The next Artist Interview Project installment features artist Michael Boyer. The first part of this post includes a student’s reflective summary. It is followed by a link to the interview itself.
Learn more about the Artist Interview Project course assignment in Dr. Jenkins’ introduction to the series. You can follow the Philosophy School of Phish on Facebook, Twitter (@phishedu), and the course’s public website.
Michael Boyer creates art in a wide range of mediums. Through screen-printing, he makes things such as posters, hats, jerseys, shirts, graphics, and album covers. Boyer’s art is well-known and respected around the Phish community. Additionally, he has screen-printed for String Cheese Incident, Sound Tribe Sector Nine, Yonder Mountain String Band, Conscious Alliance, University of Colorado, Alex Bugusky of Crispin Porter and Bugusky, The Mockingbird Foundation, and many more. His audience ranges from Phish fans to wealthy artwork collectors. Boyer works independently, but has been commissioned to design jerseys and cover art for various individuals and organizations. For instance, the Mockingbird Foundation gave him the chance to design a jersey a couple of years ago with proceeds going to support musical education for children.
To know more about Boyer’s art, you need to know how it’s made and, more specifically, what screen-printing is. Screen-printing is a printing technique whereby a mesh is used to transfer ink onto a substrate, except in areas made impermeable to the ink by a blocking stencil. A blade or squeegee is moved across the screen to fill the open mesh apertures with ink, and a reverse stroke then causes the screen to touch the substrate momentarily along a line of contact. This process is how Boyer makes most of his artwork.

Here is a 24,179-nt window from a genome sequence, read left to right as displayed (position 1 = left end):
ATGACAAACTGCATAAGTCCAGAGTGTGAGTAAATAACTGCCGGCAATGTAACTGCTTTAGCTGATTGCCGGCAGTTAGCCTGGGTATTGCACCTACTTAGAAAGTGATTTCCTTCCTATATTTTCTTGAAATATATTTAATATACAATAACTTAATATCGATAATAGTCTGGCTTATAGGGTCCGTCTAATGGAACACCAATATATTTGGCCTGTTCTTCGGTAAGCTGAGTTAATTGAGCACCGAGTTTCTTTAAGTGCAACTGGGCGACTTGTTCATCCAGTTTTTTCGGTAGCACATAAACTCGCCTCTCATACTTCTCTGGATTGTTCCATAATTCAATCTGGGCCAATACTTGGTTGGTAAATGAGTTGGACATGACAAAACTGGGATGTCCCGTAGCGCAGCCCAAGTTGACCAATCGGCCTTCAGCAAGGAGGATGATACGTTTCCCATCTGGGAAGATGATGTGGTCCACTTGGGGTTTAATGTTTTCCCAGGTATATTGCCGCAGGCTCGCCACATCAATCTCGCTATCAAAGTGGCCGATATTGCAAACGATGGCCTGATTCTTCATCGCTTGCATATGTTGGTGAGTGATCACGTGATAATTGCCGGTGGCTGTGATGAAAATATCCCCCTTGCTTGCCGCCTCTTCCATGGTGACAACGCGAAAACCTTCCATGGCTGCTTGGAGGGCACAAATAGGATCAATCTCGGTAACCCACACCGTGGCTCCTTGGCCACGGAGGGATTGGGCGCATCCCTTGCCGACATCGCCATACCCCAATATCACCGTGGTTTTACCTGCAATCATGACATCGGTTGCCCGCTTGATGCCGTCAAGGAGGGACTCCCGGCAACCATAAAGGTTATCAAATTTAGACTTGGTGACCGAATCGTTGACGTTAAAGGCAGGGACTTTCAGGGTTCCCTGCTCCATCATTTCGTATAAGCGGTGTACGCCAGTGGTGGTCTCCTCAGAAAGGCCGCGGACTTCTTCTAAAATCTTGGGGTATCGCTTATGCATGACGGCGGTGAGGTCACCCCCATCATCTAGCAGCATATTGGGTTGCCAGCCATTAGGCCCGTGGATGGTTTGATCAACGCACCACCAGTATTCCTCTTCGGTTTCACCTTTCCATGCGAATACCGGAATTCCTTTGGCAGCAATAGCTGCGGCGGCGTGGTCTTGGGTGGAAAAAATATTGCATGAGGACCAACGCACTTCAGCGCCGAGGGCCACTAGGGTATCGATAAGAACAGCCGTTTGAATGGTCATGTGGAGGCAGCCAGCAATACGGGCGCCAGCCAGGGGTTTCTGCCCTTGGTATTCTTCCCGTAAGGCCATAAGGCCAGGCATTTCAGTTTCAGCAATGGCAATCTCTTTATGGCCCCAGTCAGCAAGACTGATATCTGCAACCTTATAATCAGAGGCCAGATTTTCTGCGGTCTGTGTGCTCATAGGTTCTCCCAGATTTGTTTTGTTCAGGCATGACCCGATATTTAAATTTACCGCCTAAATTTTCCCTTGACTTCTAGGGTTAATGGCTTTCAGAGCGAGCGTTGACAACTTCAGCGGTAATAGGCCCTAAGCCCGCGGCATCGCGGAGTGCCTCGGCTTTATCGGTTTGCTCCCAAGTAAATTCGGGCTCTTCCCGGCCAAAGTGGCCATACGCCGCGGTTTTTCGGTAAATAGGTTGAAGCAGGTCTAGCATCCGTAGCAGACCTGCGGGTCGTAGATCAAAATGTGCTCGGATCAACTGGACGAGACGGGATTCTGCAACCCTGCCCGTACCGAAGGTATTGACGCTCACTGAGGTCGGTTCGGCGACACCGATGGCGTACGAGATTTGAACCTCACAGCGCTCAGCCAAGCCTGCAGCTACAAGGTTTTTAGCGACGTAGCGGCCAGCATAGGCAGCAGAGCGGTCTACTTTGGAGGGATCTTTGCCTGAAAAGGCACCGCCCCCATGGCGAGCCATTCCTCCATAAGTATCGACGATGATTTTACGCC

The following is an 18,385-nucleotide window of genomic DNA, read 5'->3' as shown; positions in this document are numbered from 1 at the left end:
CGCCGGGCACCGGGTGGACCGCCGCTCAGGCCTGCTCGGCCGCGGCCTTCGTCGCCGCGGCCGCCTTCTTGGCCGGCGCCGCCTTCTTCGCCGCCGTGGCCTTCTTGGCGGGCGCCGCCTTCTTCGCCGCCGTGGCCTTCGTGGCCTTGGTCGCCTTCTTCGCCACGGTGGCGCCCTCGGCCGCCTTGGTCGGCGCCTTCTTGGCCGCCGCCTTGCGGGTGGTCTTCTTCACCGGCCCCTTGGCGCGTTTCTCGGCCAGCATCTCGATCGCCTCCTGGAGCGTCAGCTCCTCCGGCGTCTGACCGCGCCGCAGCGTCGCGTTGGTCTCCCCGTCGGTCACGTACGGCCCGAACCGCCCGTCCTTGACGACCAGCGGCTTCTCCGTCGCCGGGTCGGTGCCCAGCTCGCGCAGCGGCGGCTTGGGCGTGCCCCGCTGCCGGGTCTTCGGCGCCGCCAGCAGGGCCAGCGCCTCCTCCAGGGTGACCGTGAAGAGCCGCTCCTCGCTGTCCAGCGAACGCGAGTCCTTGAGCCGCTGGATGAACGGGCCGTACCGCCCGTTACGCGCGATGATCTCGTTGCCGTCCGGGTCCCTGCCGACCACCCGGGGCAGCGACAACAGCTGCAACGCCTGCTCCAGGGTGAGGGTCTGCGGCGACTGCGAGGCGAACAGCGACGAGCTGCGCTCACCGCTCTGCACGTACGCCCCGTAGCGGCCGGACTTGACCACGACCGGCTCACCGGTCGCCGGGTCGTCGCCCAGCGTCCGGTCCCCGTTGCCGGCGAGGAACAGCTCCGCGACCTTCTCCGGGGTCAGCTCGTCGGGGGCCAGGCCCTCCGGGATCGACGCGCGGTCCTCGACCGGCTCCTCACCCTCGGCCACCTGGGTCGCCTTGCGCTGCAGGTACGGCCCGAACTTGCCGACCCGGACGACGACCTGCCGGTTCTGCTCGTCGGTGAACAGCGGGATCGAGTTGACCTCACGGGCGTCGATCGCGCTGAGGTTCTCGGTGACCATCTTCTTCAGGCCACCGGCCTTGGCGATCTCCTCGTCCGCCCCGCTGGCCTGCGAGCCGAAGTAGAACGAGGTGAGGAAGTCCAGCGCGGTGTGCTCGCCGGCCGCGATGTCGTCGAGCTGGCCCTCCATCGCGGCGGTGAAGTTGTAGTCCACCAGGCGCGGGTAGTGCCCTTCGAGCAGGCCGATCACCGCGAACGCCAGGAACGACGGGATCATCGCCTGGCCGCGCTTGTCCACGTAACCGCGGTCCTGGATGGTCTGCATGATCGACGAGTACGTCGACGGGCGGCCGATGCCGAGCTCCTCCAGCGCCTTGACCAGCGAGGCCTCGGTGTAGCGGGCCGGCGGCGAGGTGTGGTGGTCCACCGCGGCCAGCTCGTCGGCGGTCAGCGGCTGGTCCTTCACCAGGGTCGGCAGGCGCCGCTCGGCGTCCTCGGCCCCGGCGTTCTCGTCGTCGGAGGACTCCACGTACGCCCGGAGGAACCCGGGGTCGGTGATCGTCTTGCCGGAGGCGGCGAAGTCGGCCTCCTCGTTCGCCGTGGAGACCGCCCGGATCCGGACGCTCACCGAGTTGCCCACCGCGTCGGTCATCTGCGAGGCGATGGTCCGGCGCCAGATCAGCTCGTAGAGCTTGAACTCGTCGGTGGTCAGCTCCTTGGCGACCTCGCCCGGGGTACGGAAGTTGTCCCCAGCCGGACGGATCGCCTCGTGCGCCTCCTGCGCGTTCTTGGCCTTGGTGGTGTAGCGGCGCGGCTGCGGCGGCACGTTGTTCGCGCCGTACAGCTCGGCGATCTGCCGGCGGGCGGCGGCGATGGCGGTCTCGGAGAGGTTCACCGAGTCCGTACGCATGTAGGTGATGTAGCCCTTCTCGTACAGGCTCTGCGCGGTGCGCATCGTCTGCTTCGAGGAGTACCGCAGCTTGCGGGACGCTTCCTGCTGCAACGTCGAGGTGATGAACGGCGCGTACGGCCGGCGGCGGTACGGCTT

Many of Boyer’s products are inexpensive, even though each poster is made using screen printing. (A machine may cost up to $2,000, not including material such as the fabric or the ink.) However, the most expensive pieces of art that he sells are handmade wire-wrapped jewelry. He uses real stones in all of his pieces, designs the pendants, and makes each one himself. You can purchase his jewelry through his online store at boyerart.com.
What makes Boyer’s art unique is that it captures the essence of Phish and transforms it into a physical object like a hat or jersey. His artistic talent and style are striking; I have never seen anything like his posters or jewelry. The majority of Boyer’s Phish art is in the form of screen-printed posters. My favorite poster of his is New Years 2015-2016 New York Poster. It’s an 18 inch by 24 inch poster with 5 color print on rainbow foil. Besides the prints’ “aesthetically pleasing quality” as Michael would describe it, it transmits the excitement of a live phish concert to its viewers.
My interview with Michael Boyer revolved mostly around his artwork and the subjects of his artwork. Michael expresses his love for Phish through his artistic creations. However, his artwork isn’t just about trying to make something beautiful. To quote Michael Boyer: